Enzyme-replacement therapies are highly effective for most patients with Gaucher's disease but do little for those with the neurological childhood forms of the disease. Now, an Israeli and U.K. team has unlocked the mechanism of nerve destruction in neuronopathic Gaucher's disease and identified receptor-interacting serine-threonine kinase 3 as a new target.1

The team is investigating possibilities for generating inhibitors of the protein kinase that cross the blood-brain barrier (BBB).

Gaucher's disease is caused by glucocerebrosidase (GBA; GCase) deficiency, which leads to accumulation of sphingolipids in lysosomes. In normal cells, GCase breaks down the lipid glucosylceramide (GlcCer). Mutations in GCase produce catalytically inactive or unstable enzyme, which results in accumulation of unmetabolized glucosylceramide.

Type I Gaucher's disease is the most common form and does not have a neurological component. Neuronopathic Gaucher's disease is divided into Types II and III.

Type II (infantile) Gaucher's disease affects newborns and is usually fatal within one to three years of birth.

Type III (juvenile) has a slower onset and often appears in early childhood with symptoms of abnormal eye movement followed later by seizures. The disease progresses more slowly than Type II Gaucher's disease, with patients generally living into their teens or twenties and sometimes longer.

Together, Types II and III affect about 5% of patients with Gaucher's disease in Western countries but are substantially more prevalent in Asian countries including the Indian subcontinent, China, Japan and Korea.

Companies have taken two main approaches to treating Gaucher's disease-enzyme replacement therapy (ERT) and substrate reduction therapy (SRT)-with the common goal of preventing the buildup of lipids (see "Gaucher's disease pipeline").

ERT involves recombinant enzymes that replace the defective GCase. These enzymes do not cross the BBB and thus are not used in Types II and III disease.

SRT compounds prevent accumulation of the sphingolipids by inhibiting the synthesis of GCase substrates. These therapies can cross the BBB but have not shown efficacy in neuronopathic Gaucher's disease.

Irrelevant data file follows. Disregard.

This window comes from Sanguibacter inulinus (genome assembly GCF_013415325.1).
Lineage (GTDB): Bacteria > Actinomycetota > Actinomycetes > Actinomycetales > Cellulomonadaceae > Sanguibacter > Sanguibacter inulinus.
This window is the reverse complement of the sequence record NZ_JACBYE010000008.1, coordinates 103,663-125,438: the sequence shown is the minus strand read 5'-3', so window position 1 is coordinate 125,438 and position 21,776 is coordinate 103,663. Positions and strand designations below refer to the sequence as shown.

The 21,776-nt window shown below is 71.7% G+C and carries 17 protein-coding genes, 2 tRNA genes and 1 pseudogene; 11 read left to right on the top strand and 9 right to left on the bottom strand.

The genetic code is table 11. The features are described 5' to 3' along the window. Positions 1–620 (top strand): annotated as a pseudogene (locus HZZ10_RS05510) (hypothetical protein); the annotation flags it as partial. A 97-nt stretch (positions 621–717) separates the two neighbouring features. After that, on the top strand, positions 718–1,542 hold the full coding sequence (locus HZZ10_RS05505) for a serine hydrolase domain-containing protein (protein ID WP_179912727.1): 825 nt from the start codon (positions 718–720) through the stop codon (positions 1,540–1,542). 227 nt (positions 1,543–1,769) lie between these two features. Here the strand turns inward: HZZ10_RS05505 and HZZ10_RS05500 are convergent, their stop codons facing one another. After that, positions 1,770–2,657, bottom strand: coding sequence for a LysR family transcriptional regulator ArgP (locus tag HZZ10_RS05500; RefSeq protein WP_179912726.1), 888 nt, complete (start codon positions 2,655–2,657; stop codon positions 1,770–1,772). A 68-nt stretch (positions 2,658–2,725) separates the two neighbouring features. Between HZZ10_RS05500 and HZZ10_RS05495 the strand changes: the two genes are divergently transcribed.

Although the pathway from defective GCase to lysosomal accumulation of lipids is well understood, little is known about the downstream part of the process, in which the lipid accumulation causes the cellular toxicity that underlies the disease.

A group headed by Tony Futerman at the Weizmann Institute of Science decided to look at how the buildup of lipids in lysosomes causes nerve cell destruction in Types II and III Gaucher's disease.

Futerman is a professor of biochemistry and director of The Nella and Leon Benoziyo Center for Neurological Diseases at Weizmann. His lab collaborated on the study with researchers at the University of Cambridge and University of Oxford.

Ripping ahead

In two mouse models of neuronopathic Gaucher's disease, the researchers found that the disease was not caused by apoptosis of neurons but by a different, less-extensively studied process called necroptosis.

Two of the most important proteins in necroptosis, receptor-interacting serine-threonine kinase 1 (Ripk1; Rip1) and Ripk3 (Rip3), were upregulated in symptomatic Gaucher's disease mice compared with controls.

The team also found higher RIPK1 levels in a postmortem human brain from a patient with Type II disease than in an age-matched control. The researchers were unable to test RIPK3 levels as they did not have a specific RIPK3 antibody.

Increased Ripk1 and Ripk3 expression also occurred in a mouse model of another neuronal lysosomal storage disease-Krabbe disease. However, levels were not altered in animal models of other lysosomal storage diseases including Niemann-Pick disease type C1, GM1 gangliosidosis and Sandhoff disease, despite the fact that some of these involve neuronal pathways.

Because Ripk1 knockout mice did not survive more than three days, the team focused on RIPK3.

The most direct evidence of a central role for RIPK3 came when the team treated Ripk3-/- knockout mice with a chemical that induces Gaucher's disease and found that the animals did not develop the disease.

The mice showed none of the weight loss or decreased motor coordination seen in the wild-type mice that received the compound. Knockouts lived for more than 100 days on average compared with an upper limit of 40 days for the symptomatic mice.

In addition, whereas the neuronopathic Gaucher's disease mice had increased signs of systemic inflammation in the liver and spleen, the chemical caused no such effects in the Ripk3-deficient mice. In contrast to the Ripk1-/- mice, the Ripk3-/- knockouts showed no overt pathology in their development or overall health.

Results were published in Nature Medicine.

Futerman told SciBX that the data suggest RIPK3 has two pivotal effects in the disease. The first is to cause nerve cell death via necroptosis, and the second is to promote inflammation in both the CNS and systemic organs.